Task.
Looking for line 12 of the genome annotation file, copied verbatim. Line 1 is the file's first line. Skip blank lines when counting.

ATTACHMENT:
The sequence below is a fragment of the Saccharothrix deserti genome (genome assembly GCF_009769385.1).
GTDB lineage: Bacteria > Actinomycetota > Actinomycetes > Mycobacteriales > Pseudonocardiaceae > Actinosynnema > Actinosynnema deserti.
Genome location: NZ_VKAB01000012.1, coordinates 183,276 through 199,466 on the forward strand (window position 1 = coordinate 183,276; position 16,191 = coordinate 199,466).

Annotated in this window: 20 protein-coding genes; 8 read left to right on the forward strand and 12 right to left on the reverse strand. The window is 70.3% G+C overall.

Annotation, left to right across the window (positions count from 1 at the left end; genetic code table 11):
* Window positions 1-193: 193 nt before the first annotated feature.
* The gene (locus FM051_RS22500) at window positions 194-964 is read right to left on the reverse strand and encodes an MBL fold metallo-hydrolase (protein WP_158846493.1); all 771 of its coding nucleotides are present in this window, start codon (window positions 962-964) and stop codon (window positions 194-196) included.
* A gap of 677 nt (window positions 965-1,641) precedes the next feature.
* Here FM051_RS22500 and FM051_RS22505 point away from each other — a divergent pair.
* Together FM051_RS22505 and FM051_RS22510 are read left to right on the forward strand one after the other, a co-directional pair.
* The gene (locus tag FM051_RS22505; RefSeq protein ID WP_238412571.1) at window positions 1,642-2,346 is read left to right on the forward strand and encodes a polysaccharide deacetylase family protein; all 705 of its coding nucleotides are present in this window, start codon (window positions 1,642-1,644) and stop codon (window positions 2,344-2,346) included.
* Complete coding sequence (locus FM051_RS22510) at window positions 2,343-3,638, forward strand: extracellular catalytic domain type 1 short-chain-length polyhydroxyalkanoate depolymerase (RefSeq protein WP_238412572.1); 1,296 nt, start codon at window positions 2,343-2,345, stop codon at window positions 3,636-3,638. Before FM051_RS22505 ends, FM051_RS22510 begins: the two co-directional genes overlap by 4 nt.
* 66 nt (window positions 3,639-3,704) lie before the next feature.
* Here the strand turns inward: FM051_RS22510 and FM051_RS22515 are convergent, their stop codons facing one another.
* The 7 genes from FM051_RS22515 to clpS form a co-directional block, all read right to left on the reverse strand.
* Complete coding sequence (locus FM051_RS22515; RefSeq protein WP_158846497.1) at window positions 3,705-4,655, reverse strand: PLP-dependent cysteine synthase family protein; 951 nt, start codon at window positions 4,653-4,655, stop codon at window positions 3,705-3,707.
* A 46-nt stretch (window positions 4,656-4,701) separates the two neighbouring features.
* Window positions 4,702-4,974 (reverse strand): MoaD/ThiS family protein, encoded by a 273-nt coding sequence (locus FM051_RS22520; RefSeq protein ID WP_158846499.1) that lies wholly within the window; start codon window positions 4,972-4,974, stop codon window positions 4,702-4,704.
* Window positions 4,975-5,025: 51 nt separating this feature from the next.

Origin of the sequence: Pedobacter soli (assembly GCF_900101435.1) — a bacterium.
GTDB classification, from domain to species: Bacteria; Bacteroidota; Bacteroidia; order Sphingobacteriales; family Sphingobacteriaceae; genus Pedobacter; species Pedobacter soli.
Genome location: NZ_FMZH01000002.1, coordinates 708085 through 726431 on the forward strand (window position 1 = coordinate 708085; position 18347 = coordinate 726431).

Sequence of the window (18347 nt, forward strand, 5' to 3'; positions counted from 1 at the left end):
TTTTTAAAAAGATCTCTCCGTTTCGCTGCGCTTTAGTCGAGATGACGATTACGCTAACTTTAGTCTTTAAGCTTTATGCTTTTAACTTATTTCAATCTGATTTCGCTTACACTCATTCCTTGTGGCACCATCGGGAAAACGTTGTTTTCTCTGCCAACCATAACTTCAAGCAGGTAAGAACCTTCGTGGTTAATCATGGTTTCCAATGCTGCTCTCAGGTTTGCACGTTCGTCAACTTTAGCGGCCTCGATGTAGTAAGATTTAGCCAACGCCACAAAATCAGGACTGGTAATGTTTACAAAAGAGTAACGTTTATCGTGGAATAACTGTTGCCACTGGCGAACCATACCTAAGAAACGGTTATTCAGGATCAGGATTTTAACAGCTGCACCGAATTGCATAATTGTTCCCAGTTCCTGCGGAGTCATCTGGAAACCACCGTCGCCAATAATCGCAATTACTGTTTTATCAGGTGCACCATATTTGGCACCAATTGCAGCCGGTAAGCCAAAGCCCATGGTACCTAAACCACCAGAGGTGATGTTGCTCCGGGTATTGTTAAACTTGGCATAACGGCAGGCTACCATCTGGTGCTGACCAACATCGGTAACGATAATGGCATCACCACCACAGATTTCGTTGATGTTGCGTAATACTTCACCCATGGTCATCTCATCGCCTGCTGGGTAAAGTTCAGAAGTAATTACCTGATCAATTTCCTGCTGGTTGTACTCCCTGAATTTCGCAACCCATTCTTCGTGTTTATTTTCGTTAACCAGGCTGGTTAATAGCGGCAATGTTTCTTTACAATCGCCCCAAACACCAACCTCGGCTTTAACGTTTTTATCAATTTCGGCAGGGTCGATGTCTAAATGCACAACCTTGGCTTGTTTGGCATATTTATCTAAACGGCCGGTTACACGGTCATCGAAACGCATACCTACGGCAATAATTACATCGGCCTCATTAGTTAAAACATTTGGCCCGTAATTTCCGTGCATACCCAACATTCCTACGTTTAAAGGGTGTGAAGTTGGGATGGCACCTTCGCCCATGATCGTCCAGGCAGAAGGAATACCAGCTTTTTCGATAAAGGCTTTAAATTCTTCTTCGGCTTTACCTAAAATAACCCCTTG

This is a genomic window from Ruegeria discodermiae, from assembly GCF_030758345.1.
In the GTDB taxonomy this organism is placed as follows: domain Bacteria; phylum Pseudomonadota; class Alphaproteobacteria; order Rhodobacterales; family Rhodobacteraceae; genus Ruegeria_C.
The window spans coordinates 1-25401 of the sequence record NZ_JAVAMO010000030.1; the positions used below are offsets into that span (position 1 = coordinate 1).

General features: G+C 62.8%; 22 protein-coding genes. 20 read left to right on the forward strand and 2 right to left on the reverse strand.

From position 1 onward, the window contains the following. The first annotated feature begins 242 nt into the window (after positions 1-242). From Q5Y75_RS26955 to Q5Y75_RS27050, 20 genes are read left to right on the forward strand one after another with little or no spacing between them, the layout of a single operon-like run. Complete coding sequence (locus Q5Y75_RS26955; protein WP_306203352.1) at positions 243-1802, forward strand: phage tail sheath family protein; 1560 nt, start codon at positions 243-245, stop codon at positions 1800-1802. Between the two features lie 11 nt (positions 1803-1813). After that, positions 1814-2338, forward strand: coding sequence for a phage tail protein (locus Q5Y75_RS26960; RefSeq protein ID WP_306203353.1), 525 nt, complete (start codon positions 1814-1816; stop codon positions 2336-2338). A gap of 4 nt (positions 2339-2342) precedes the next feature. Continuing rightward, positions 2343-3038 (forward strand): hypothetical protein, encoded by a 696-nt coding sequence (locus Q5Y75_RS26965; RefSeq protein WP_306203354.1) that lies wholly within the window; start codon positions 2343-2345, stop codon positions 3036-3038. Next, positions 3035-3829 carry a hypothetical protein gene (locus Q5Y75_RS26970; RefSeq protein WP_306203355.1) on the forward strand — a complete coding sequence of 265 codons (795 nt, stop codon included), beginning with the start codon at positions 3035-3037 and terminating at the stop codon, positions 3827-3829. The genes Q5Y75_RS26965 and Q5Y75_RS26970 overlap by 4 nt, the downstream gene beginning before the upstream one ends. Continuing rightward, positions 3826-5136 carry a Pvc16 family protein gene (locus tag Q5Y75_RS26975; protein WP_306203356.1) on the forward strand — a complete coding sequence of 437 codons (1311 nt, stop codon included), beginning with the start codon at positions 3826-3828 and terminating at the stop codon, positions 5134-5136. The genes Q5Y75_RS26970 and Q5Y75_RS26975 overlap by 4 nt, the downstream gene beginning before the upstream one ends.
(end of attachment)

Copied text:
* Complete coding sequence (locus FM051_RS22510) at window positions 2,343-3,638, forward strand: extracellular catalytic domain type 1 short-chain-length polyhydroxyalkanoate depolymerase (RefSeq protein WP_238412572.1); 1,296 nt, start codon at window positions 2,343-2,345, stop codon at window positions 3,636-3,638. Before FM051_RS22505 ends, FM051_RS22510 begins: the two co-directional genes overlap by 4 nt.